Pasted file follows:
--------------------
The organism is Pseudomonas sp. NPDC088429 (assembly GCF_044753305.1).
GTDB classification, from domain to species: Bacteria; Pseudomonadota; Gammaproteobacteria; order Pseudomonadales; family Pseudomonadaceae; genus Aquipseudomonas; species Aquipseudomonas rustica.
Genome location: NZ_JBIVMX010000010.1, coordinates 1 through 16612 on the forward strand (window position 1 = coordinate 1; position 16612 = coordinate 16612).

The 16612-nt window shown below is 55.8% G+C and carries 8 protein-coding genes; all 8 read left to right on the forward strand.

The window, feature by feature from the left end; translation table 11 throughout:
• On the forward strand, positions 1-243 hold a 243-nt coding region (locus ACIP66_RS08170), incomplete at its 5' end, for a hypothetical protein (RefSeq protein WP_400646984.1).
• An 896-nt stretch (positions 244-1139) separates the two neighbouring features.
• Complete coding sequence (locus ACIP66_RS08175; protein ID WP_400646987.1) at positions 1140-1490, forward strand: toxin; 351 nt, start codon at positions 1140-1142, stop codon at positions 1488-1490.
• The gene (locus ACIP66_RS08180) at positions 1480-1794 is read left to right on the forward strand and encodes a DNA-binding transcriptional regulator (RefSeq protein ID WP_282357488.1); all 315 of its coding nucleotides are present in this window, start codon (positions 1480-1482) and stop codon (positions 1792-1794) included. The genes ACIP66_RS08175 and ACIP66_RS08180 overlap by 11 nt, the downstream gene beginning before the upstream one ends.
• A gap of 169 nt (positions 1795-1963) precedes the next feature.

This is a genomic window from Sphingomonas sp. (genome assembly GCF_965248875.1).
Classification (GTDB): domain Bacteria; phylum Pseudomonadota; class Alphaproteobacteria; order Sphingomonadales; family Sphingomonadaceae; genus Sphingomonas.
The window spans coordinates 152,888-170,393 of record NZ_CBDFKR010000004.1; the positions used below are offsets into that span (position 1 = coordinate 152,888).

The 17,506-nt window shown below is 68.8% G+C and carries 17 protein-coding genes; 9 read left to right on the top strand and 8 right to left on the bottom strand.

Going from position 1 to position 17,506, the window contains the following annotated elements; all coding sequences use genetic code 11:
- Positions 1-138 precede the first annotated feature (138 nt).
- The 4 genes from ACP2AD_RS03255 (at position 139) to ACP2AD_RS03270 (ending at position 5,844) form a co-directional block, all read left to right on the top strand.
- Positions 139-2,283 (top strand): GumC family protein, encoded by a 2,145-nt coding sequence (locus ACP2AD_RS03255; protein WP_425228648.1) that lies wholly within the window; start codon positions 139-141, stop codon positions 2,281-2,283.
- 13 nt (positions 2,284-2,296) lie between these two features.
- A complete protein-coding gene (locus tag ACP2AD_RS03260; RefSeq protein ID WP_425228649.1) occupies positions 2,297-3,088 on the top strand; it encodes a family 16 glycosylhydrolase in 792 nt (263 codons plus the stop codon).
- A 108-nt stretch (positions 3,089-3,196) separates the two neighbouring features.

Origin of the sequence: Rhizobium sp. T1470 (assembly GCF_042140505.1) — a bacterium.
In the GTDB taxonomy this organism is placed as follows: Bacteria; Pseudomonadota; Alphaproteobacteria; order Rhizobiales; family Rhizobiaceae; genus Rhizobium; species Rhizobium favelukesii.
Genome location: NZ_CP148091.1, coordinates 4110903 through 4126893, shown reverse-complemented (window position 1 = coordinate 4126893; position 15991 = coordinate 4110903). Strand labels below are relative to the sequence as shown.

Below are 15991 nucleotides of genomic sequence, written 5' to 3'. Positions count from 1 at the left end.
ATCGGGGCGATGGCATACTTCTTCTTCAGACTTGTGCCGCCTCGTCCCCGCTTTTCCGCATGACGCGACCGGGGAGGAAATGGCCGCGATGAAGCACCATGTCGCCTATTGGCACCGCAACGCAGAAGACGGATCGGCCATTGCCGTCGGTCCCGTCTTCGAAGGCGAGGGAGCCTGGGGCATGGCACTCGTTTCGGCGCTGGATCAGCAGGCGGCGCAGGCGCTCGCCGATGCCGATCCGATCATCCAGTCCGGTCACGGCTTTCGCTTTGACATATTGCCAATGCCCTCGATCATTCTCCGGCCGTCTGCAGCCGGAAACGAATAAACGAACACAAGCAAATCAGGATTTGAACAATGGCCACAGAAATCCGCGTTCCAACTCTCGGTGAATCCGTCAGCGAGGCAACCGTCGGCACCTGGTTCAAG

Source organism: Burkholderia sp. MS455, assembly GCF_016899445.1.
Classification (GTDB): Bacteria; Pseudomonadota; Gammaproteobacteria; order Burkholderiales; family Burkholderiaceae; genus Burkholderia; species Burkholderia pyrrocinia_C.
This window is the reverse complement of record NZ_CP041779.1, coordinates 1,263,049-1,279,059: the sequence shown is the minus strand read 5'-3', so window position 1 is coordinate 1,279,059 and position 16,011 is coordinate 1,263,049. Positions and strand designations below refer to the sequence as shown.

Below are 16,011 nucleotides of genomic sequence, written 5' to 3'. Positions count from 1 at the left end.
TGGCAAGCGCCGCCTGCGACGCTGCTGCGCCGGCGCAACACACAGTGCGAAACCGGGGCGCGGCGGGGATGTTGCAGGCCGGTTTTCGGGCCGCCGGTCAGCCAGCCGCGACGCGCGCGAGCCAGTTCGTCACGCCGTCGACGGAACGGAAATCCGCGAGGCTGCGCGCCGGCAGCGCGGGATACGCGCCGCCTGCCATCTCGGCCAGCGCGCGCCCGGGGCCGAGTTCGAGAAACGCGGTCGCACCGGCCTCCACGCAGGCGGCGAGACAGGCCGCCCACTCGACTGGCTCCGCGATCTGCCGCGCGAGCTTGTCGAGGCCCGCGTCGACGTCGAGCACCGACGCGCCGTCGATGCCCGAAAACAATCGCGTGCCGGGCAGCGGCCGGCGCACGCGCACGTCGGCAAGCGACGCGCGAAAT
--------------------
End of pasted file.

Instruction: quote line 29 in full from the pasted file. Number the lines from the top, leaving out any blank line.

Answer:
This window is the reverse complement of record NZ_CP041779.1, coordinates 1,263,049-1,279,059: the sequence shown is the minus strand read 5'-3', so window position 1 is coordinate 1,279,059 and position 16,011 is coordinate 1,263,049. Positions and strand designations below refer to the sequence as shown.